Now, there are some skeptics out there who, not fully grasping the amazing nature of DCC, talk some smack about the sheer number of tables and charts that drive the game system, as if they are some sort of fault or flaw in the game's design. If this were true, they'd serve as some form of barrier to entry into the game, a hurdle to be overcome by players new to the game. Spell charts and crit tables and funky dice, were these nay-sayers to be believed would complicate the game unnecessarily, and it would seem that running DCC at a con would be practically impossible. As usual, the best defense was a good offense and I decided to prove those smack-talkers false. Well, okay, maybe I didn't set out to do that, but I did that. And it was badass.
Friday - Tower Out Of TimeIf you aren't familiar yet with +Michael Curtis's amazing Tower Out Of Time yet, I'm not surprised. It was released as a special incentive for folks like myself to run DCC World Tour events. Written for a 2nd-level party, TOOT (I love the fact that the acronym for this one is TOOT) is a short and focused romp that seeks to show off a lot of the stuff that makes DCC awesome. Crazy locations, unique monsters and an Appendix N-style plot that my players hooked right onto. Second level is a great level for starting folks off on DCC because it actually uses fewer of the funky dice than other levels; your Deed Die is a d4, as is your Luck Die. The only PC who spent any time rolling Zocchi dice was the halfling (the kid who played the halfling deserves his own post, let alone sentence) due to Two-Weapon Fighting.
The guy who played the wizard seemed to live in fear of his Mercurial Magic effects (until he realized that Psychic Focus is badass and then kept trying to find reasons to cast Mending to get it), but learned to love the randomness while casting Color Spray, a spell that I've previously discussed as having the potential to completely trivialize an encounter should a high enough result get rolled. Which was exactly what happened during our Friday night session. Twice. Including the "boss fight" of the encounter. The adventure that I thought was going to last three or four hours only lasted just over two and, while a great time was had by all, I think we all wanted a little more. (Which is good, because it lets me know how long I should make my own adventures for cons, at least with how my Judging pace works.) After this, the wife and I headed back to Ypsilanti from Rochester to catch the last few of the night's tribute artists at the Michigan Elvis Fest, a last round of drinks at the Tap Room, then home to prepare for Saturday's round two at the con.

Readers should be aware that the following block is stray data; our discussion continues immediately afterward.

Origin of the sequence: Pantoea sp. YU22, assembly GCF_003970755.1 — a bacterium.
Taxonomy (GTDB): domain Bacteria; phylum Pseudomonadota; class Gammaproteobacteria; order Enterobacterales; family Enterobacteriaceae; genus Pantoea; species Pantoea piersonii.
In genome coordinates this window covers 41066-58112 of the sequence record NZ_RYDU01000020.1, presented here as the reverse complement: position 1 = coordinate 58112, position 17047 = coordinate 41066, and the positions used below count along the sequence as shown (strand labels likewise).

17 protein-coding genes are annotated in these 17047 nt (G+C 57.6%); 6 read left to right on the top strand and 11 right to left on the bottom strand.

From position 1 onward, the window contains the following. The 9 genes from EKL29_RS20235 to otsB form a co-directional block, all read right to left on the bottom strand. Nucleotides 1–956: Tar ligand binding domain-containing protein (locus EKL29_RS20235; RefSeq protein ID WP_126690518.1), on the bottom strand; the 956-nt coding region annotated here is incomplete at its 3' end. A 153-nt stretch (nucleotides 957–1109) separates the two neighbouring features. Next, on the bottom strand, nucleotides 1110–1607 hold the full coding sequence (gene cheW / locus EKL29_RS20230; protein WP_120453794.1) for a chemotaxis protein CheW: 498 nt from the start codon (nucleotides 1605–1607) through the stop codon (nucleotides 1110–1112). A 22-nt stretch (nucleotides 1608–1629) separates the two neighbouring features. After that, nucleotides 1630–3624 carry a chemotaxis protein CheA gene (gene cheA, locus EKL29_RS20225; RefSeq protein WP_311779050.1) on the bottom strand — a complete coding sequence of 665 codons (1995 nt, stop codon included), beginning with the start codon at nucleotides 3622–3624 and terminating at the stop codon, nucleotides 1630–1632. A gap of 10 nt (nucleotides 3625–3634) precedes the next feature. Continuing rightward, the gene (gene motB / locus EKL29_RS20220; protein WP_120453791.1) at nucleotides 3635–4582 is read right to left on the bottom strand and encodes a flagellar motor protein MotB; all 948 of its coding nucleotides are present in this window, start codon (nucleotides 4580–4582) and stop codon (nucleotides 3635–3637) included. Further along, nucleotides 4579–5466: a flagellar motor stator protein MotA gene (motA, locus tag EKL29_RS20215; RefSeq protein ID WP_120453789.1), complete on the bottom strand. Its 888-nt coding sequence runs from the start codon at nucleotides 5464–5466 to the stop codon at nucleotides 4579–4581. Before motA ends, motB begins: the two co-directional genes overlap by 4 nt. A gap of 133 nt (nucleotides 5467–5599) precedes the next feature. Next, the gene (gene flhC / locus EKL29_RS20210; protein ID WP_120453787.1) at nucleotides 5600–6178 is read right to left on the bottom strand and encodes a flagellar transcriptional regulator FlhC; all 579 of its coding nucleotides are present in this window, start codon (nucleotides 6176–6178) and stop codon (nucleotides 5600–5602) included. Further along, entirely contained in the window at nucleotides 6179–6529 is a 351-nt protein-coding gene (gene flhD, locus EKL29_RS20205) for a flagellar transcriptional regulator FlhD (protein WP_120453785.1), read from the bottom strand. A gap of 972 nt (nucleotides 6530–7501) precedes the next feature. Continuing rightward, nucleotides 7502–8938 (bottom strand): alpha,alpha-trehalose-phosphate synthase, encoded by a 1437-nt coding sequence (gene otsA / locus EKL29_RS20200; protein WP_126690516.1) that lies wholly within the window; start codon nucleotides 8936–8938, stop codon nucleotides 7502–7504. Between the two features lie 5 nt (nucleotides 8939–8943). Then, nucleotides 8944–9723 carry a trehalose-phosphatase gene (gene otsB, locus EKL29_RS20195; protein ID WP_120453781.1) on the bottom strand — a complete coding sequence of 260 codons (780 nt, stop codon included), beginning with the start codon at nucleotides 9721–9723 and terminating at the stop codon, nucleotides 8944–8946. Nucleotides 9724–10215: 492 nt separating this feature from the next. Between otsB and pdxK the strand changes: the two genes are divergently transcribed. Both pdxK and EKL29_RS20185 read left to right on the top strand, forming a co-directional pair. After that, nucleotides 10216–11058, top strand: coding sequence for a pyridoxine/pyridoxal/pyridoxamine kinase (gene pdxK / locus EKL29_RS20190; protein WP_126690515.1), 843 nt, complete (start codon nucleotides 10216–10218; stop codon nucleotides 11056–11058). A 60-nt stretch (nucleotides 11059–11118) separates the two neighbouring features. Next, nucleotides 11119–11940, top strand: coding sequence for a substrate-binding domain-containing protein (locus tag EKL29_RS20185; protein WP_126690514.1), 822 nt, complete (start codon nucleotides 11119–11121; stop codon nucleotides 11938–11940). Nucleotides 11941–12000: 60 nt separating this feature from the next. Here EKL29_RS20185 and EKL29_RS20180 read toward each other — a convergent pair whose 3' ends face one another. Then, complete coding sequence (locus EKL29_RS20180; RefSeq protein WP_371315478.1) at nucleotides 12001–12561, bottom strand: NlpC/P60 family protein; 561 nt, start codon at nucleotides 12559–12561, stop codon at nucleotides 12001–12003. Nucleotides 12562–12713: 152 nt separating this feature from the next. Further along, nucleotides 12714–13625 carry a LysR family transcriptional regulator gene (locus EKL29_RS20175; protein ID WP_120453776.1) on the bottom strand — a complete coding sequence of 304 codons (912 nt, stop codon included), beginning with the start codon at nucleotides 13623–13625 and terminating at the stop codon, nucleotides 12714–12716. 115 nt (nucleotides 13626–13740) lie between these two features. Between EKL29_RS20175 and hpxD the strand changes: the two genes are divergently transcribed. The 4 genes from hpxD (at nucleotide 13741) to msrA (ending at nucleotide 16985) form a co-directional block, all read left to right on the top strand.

Saturday - To Catch A Fallen Portal Under the StarsOn Saturday, I had a bit of a meltdown. The notebook which has all of my notes for To Catch A Fallen Star had come up missing, a state in which it still persists today. As of this moment, the only parts of the adventure that I can find are the images and maps from it on my computer. GRRRR! What to do! I totally signed up to run a funnel-style event and I don't want to let anyone down! I had already made my Deck of Many Zeroes (a set of fifty-two level 0 characters generated by the Purple Sorcerer funnel fodder factory), so all I had to worry about was figuring out what to do instead. I thought that Sailors on the Starless Sea would be too long (turned out it would have been perfect, I think), so I asked myself whether it would be so wrong to run Portal Under the Stars just because it's in the core rule book? I tend to avoid running adventures found in the core books because I figure that someone at the table has probably read them. Because I did. But nah, chances are none of these guys have read DCC, much less played before, right?